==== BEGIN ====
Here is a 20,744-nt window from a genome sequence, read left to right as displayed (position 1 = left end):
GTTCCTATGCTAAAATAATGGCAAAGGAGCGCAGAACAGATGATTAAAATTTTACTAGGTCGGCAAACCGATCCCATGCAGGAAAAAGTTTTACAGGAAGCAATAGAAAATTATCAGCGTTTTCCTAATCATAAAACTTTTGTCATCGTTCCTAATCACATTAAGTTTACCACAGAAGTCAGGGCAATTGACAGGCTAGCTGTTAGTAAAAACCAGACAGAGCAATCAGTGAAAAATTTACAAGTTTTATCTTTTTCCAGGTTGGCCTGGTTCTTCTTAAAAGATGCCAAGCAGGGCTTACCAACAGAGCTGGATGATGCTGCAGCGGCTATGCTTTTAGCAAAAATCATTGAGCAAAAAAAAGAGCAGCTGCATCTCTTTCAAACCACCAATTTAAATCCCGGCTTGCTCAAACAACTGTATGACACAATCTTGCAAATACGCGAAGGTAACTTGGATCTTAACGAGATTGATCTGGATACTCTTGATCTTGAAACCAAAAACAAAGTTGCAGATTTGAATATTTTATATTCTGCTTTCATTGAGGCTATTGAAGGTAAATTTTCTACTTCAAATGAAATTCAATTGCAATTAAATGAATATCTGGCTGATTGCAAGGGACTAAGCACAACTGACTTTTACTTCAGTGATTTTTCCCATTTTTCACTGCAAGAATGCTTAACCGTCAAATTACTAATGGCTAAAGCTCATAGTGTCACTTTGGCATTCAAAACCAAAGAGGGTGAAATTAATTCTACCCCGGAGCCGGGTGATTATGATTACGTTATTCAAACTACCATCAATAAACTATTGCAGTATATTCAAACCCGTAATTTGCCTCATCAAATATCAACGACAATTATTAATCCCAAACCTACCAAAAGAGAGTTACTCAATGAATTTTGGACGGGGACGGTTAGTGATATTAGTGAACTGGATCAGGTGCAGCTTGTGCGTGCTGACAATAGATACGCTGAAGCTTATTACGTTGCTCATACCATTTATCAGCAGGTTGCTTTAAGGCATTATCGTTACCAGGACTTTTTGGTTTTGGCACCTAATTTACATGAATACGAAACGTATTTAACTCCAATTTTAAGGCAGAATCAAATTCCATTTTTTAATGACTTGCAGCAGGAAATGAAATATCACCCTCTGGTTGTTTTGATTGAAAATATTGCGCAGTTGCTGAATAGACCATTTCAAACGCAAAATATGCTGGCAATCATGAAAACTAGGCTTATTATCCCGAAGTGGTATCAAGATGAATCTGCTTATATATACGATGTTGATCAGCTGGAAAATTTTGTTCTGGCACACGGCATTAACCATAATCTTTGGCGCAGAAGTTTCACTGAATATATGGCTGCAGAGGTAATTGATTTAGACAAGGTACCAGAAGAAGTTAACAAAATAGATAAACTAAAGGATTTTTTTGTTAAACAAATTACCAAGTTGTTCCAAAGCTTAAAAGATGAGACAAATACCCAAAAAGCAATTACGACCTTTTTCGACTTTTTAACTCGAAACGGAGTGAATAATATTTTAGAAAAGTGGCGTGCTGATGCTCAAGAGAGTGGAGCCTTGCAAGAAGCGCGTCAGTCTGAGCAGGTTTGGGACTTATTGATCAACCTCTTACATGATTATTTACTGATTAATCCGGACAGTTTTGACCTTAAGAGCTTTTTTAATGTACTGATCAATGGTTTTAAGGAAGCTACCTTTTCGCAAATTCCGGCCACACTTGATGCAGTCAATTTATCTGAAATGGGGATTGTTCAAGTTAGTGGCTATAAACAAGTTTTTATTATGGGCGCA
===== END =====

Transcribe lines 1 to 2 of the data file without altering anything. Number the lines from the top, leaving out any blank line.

Here is a 20,744-nt window from a genome sequence, read left to right as displayed (position 1 = left end):
GTTCCTATGCTAAAATAATGGCAAAGGAGCGCAGAACAGATGATTAAAATTTTACTAGGTCGGCAAACCGATCCCATGCAGGAAAAAGTTTTACAGGAAGCAATAGAAAATTATCAGCGTTTTCCTAATCATAAAACTTTTGTCATCGTTCCTAATCACATTAAGTTTACCACAGAAGTCAGGGCAATTGACAGGCTAGCTGTTAGTAAAAACCAGACAGAGCAATCAGTGAAAAATTTACAAGTTTTATCTTTTTCCAGGTTGGCCTGGTTCTTCTTAAAAGATGCCAAGCAGGGCTTACCAACAGAGCTGGATGATGCTGCAGCGGCTATGCTTTTAGCAAAAATCATTGAGCAAAAAAAAGAGCAGCTGCATCTCTTTCAAACCACCAATTTAAATCCCGGCTTGCTCAAACAACTGTATGACACAATCTTGCAAATACGCGAAGGTAACTTGGATCTTAACGAGATTGATCTGGATACTCTTGATCTTGAAACCAAAAACAAAGTTGCAGATTTGAATATTTTATATTCTGCTTTCATTGAGGCTATTGAAGGTAAATTTTCTACTTCAAATGAAATTCAATTGCAATTAAATGAATATCTGGCTGATTGCAAGGGACTAAGCACAACTGACTTTTACTTCAGTGATTTTTCCCATTTTTCACTGCAAGAATGCTTAACCGTCAAATTACTAATGGCTAAAGCTCATAGTGTCACTTTGGCATTCAAAACCAAAGAGGGTGAAATTAATTCTACCCCGGAGCCGGGTGATTATGATTACGTTATTCAAACTACCATCAATAAACTATTGCAGTATATTCAAACCCGTAATTTGCCTCATCAAATATCAACGACAATTATTAATCCCAAACCTACCAAAAGAGAGTTACTCAATGAATTTTGGACGGGGACGGTTAGTGATATTAGTGAACTGGATCAGGTGCAGCTTGTGCGTGCTGACAATAGATACGCTGAAGCTTATTACGTTGCTCATACCATTTATCAGCAGGTTGCTTTAAGGCATTATCGTTACCAGGACTTTTTGGTTTTGGCACCTAATTTACATGAATACGAAACGTATTTAACTCCAATTTTAAGGCAGAATCAAATTCCATTTTTTAATGACTTGCAGCAGGAAATGAAATATCACCCTCTGGTTGTTTTGATTGAAAATATTGCGCAGTTGCTGAATAGACCATTTCAAACGCAAAATATGCTGGCAATCATGAAAACTAGGCTTATTATCCCGAAGTGGTATCAAGATGAATCTGCTTATATATACGATGTTGATCAGCTGGAAAATTTTGTTCTGGCACACGGCATTAACCATAATCTTTGGCGCAGAAGTTTCACTGAATATATGGCTGCAGAGGTAATTGATTTAGACAAGGTACCAGAAGAAGTTAACAAAATAGATAAACTAAAGGATTTTTTTGTTAAACAAATTACCAAGTTGTTCCAAAGCTTAAAAGATGAGACAAATACCCAAAAAGCAATTACGACCTTTTTCGACTTTTTAACTCGAAACGGAGTGAATAATATTTTAGAAAAGTGGCGTGCTGATGCTCAAGAGAGTGGAGCCTTGCAAGAAGCGCGTCAGTCTGAGCAGGTTTGGGACTTATTGATCAACCTCTTACATGATTATTTACTGATTAATCCGGACAGTTTTGACCTTAAGAGCTTTTTTAATGTACTGATCAATGGTTTTAAGGAAGCTACCTTTTCGCAAATTCCGGCCACACTTGATGCAGTCAATTTATCTGAAATGGGGATTGTTCAAGTTAGTGGCTATAAACAAGTTTTTATTATGGGCGCA